VOICES Ideas and Insight From Explorers
Tag archives for Indigenous peoples
“Our hearts pulled us this way, because the next battle after losing our land is truly the fight for water.”–Shirley Romero Otero quoted in the New York Times
While a federal judge earlier today denied the Standing Rock Sioux’s motion to stop work on the Dakota Access pipeline, the U.S. Departments of Justice, Interior, and the Army have put a halt on construction in the area, saying given the “important issues raised by the Standing Rock Sioux Tribe and other tribal nations” the Army “will not authorize constructing the Dakota Access pipeline on Corps land bordering or under Lake Oahe” until they have reviewed the issue.
Thousands of Native Americans have gathered on the banks of the Missouri River to protest the construction of the Dakota Access Pipeline. Crossing the river right above their reservation, they fear a spill could ruin their water source and way of life. Young Explorer Corey Robinson went to North Dakota to document protesters occupying construction sites, peacefully preventing construction from continuing.
The Native Americans protesting pipeline construction under the Missouri River care—and shouldn’t we all.
On August 10, the fourth oil spill since the start of 2016 was reported in the Peruvian Amazon. More than 20 similar spills have crippled the region over the past five years.
Last month, UNESCO officially announced 21 new additions to the World Heritage Sites list. One of these — located on the Micronesian island of Pohnpei — is the ruins of Nan Madol. In celebration of their island treasure being recognized as a World Heritage Site, a group of local Pohnpeian college students took on the responsibility of providing the international community with their own local stories and images of Nan Madol.
As a scientist and conservationist, I have spent much of my professional life in the rainforests of the world trying to understand and preserve these incredible and irreplaceable ecosystems. To many it seems unusual that a former NFL cheerleader would choose to go and live in some of the most remote places on Earth and brave…
An oil pipe can burst anywhere, even deep in the Amazon. Even there, not only does the environment suffer, people must struggle with far-ranging damage and contamination.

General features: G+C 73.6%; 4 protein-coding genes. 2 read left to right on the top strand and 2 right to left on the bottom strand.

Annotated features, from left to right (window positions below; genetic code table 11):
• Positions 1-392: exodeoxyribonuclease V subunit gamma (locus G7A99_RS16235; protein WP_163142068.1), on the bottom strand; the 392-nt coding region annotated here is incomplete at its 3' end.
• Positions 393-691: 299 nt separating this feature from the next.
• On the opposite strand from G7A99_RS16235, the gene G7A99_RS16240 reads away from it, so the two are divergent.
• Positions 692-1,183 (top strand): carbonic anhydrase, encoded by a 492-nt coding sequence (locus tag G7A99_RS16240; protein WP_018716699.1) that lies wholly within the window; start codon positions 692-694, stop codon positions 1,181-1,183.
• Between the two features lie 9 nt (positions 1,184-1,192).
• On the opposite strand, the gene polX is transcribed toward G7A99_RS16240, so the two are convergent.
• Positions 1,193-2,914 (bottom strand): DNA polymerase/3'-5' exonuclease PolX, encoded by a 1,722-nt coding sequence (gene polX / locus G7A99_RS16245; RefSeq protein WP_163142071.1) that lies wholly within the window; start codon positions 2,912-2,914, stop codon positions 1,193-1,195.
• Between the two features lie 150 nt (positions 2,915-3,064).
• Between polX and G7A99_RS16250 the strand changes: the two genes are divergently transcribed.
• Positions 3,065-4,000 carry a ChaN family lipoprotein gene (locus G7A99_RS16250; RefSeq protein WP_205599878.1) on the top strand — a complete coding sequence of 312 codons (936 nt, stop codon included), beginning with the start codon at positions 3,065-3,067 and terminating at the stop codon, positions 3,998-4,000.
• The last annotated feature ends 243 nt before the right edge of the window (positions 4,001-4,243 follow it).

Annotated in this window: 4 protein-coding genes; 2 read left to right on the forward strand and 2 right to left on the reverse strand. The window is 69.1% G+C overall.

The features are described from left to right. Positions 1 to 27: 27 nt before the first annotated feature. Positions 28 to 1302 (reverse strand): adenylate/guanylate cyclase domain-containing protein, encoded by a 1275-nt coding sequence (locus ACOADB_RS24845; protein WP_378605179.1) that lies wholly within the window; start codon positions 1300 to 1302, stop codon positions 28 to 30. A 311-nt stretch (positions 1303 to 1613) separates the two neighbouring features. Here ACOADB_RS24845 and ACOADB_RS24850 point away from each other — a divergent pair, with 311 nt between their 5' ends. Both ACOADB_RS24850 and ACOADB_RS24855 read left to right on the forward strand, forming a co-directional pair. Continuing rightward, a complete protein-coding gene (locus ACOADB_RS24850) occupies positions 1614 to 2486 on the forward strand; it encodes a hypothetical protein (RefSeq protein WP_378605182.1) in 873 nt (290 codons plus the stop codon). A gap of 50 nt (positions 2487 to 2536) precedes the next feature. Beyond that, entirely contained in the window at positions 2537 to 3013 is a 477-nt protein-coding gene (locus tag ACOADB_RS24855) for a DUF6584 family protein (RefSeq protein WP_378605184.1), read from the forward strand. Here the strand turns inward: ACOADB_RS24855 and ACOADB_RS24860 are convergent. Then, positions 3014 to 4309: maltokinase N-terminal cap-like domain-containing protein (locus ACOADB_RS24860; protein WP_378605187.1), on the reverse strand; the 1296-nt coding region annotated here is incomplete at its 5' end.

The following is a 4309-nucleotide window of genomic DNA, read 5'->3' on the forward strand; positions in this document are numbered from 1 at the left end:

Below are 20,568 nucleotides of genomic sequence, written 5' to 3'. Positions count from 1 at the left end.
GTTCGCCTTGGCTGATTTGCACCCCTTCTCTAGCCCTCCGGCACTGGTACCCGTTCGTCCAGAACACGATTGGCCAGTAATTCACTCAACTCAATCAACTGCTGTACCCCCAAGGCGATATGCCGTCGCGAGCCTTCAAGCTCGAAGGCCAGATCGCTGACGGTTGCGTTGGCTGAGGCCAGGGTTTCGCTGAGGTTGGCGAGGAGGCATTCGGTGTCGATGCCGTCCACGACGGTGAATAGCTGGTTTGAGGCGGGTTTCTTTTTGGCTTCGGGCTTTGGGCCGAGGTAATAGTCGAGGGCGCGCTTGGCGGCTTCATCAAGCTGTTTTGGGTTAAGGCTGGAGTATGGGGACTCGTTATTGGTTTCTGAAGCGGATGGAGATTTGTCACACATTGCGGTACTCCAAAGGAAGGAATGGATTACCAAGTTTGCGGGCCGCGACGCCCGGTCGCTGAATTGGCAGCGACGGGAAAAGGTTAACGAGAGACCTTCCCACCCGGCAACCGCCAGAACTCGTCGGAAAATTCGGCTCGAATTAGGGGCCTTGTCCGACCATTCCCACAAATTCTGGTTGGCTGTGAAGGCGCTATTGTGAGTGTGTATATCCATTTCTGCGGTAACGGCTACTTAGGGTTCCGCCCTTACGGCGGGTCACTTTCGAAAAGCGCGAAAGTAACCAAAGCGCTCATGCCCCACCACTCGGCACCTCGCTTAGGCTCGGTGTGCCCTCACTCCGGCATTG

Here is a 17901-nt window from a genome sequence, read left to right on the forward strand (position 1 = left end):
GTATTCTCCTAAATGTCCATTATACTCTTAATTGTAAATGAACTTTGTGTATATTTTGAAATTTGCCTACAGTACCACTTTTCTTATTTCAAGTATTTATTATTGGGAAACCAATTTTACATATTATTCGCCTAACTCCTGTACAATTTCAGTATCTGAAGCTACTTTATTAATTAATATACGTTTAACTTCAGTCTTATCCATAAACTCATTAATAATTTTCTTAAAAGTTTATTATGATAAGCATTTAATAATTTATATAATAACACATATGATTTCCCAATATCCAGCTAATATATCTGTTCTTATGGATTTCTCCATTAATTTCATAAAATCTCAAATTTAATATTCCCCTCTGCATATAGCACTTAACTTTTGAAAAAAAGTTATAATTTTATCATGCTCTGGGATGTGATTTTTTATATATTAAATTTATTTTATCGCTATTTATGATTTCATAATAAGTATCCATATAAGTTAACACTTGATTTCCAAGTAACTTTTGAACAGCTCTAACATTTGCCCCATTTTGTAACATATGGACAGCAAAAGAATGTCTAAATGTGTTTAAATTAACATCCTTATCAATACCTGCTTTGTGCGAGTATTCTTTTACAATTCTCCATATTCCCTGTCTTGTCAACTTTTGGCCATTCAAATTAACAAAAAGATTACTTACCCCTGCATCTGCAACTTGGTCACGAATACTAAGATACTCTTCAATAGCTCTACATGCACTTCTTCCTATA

The Omo River rises on the mountainous plateau of Ethiopia’s Shewan Highlands, then flows for hundreds of kilometres through lush grasslands, acacia plains and riverine forests, until it reaches Kenya’s Lake Turkana. The river’s lower valley, in the southwest corner of the country, is a wild, beautiful, remote region. In the mud and volcanic…
The Skeena River snakes out of fir-lined fjords on the misty northern coast of British Columbia, and washes over a thousand-acre sandbar. Flora Bank is a biological bottleneck over which millions of finger-length young salmon enter the sea each spring. Scientist Allen Gottesfeld calls Flora Bank the “Grand Central Station” for the watershed. All streams…
Many of the people likely to be on the front lines of a changing climate are indigenous. Already assaulted by centuries of colonialism and exploitation, many indigenous people must also now adapt to rising seas, warming temperatures, and other disruptions to natural systems. Conservation biologist Gleb Raygorodetsky has been traveling the world to document stories…
While the world is captivated by the environmental changes in the far north, the people who live there are eager for changes of another kind.
By Lilian Painter
On August 9 the world will commemorate the International Day of the World’s Indigenous Peoples. This year the focus is on health and wellbeing. That topic engages me particularly as a conservationist working in the Amazon. The Bolivia program of WCS (Wildlife Conservation Society) has shown that the interests of indigenous peoples and conservation are not only compatible but also dependent on each other.
Every two years, the Laura Aboriginal Dance Festival in Australia brings together people for a spectacle of sights, sounds, and dust.
It is one of the last nomadic trading caravans in the world. For more than a thousand years, the Dolpo-pa people of Nepal have depended for their survival on a biannual journey across the Himalayas. Once the summer harvest is over, the people of Dolpo sew flags and red pommels into the ears of their yaks,…